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Maria Alyokhina, a member of female punk band ''Pussy Riot'', waves as she is escorted by police to a court in Moscow July 30, 2012.
Credit: Reuters/Maxim Shemetov
By Alissa de Carbonnel
Mon Jul 30, 2012 4:31am EDT
MOSCOW (Reuters) - Three women who protested against Vladimir Putin in a "punk prayer" on the altar of Russia's main cathedral went on trial on Monday in a case seen as a test of the longtime leader's treatment of dissent during a new presidential term.
The women from the band 'Pussy Riot' face up to seven years in prison for an unsanctioned performance in which they entered Moscow's Christ the Saviour Cathedral wearing masks, ascended the altar and called on the Virgin Mary to "throw Putin out!"
Maria Alyokhina, 24, Nadezhda Tolokonnikova, 22, and Yekaterina Samutsevich, 29, were brought to Moscow's Khamovniki court for the trial, Russia's most prominent since former oil tycoon Mikhail Khodorkovsky was convicted for a second time - in the same courtroom where the Pussy Riot trial began - in 2010.
Supporters chanted "Girls, we're with you!" and "Victory!" as the women, each handcuffed by the wrist to a female officer, were led from a white and blue police van into the courthouse through a side entrance. Streets around the court, on a high Moscow River embankment, were closed.
They were led into a metal and clear-plastic courtroom cage, where they milled and spoke with lawyers as preparations began. Tolokonnikova, in a blue chequered shirt, lowered her head to speak through a small opening in the enclosure.
One by one, the women stood and answered a series of questions from the judge, such as their educational level, citizenship and birthdates of their children. Asked whether she had ever been convicted of a crime, Tolkonnikova answered, "No".
The women looked thinner and paler than they did when they were jailed following the performance in late February, shortly before Putin, in power as president from 2000-2008 and then as prime minister, won a six-year presidential term on March 4.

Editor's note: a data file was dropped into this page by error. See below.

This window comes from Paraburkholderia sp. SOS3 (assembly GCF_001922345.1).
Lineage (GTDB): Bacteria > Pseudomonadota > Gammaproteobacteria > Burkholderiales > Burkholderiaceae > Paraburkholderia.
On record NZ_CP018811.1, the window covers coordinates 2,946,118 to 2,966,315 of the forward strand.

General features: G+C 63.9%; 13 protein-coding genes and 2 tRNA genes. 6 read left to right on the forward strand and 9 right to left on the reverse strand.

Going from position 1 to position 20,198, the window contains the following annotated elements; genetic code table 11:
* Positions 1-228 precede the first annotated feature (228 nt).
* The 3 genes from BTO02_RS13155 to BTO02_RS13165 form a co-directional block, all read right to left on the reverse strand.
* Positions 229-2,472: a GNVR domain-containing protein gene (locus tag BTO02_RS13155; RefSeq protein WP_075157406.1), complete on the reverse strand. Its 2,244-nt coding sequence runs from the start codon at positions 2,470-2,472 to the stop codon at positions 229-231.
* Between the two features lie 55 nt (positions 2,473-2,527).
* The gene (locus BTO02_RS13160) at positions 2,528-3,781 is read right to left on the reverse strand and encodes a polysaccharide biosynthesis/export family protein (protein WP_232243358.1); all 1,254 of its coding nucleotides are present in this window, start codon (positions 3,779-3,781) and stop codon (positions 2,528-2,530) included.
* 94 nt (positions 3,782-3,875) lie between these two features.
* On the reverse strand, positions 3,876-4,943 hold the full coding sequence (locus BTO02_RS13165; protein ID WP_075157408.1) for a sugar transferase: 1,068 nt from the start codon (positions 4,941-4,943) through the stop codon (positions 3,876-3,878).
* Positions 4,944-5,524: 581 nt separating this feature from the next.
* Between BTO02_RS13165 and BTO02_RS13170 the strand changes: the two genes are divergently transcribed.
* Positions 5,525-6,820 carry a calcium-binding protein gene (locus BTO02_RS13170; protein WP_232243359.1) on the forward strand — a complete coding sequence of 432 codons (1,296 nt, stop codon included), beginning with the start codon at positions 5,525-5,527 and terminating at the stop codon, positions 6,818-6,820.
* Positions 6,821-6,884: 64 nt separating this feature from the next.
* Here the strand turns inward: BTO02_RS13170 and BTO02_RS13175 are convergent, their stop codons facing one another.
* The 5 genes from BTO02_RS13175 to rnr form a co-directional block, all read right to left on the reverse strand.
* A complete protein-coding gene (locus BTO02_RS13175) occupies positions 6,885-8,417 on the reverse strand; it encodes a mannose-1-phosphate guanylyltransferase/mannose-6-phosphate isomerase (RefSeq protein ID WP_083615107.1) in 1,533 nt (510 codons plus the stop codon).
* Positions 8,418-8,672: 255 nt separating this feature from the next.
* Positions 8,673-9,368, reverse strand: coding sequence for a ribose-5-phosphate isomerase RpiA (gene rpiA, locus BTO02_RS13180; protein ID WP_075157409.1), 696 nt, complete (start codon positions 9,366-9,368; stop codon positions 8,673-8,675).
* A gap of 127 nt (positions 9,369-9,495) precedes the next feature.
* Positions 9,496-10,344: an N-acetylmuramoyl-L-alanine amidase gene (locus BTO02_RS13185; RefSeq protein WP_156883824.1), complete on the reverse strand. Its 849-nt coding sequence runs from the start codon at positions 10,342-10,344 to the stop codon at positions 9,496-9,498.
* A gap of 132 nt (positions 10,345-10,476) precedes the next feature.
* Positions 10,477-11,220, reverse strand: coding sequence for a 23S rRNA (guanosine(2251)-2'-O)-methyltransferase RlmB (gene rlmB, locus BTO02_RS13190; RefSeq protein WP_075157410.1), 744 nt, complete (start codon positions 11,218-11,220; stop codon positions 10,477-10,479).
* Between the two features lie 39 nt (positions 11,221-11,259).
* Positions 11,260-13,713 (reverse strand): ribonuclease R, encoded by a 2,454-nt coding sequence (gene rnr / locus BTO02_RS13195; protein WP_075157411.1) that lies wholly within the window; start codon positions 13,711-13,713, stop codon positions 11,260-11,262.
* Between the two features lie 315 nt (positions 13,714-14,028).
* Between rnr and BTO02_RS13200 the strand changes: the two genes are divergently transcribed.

Their protest offended many believers and enraged the head of the dominant Russian Orthodox Church, Patriarch Kirill.
The church, which has enjoyed a big revival since the demise of the officially atheist Communist Soviet Union in 1991 and is seeking more influence on secular life, cast the performance as part of a sinister campaign by "anti-Russian forces".
A group of conservative Russian writers called on Monday for tough punishment. But Kremlin opponents, rights activists and supporters of the defendants say the charges are politically motivated.
"This has nothing to do with the law, it is a political reprisal," said opposition lawmaker Gennady Gudkov. "(The prosecution of) Pussy Riot is of course an unprecedented case of stupidity and brutality on the part of the authorities."
The performance, a protest against the church's support for Putin, was part of a lively protest movement that at its peak saw 100,000 people turn out for rallies in Moscow, some of the largest in Russia since the demise of the USSR.
The plight of the three women, who have been held in a courtroom cage during pretrial hearings, has also drawn attention in the West, where governments are closely watching how Putin will handle dissent.
Rights groups and musicians such as Sting and the Red Hot Chili Peppers have expressed concern about the trial , reflecting doubts that Putin - who could serve until 2024 if re-elected in six years - will become more tolerant.
Amnesty International has called for the release of the defendants, two of whom have young children, saying the charges are not a "justifiable response to the peaceful - if, to many, offensive - expression of their political beliefs."
Russian Prime Minister Dmitry Medvedev dismissed criticism of the case in remarks published on Monday, saying the trial was a "serious ordeal" for the defendants and their families but that "one should be calm about it" and await the outcome.
"It seems to me that there will always be different perceptions about what is acceptable and not acceptable from a moral point of view and where moral misbehavior becomes a criminal action," he told the Times of London in an interview.
"Whether that is the case here is up to the court to decide," he said, according to a Russian government transcript.
Few Russians believe the country's courts are independent, however, and Medvedev acknowledged during his 2008-2012 presidential term that they were subject to political influence and corruption.
"The court's decision will depend not on the law but on what the Kremlin wants," said Lyudmila Alexeyeva, a Soviet-era dissident and veteran human rights activist who heads the Moscow Helsinki Group.
(Writing by Steve Gutterman)
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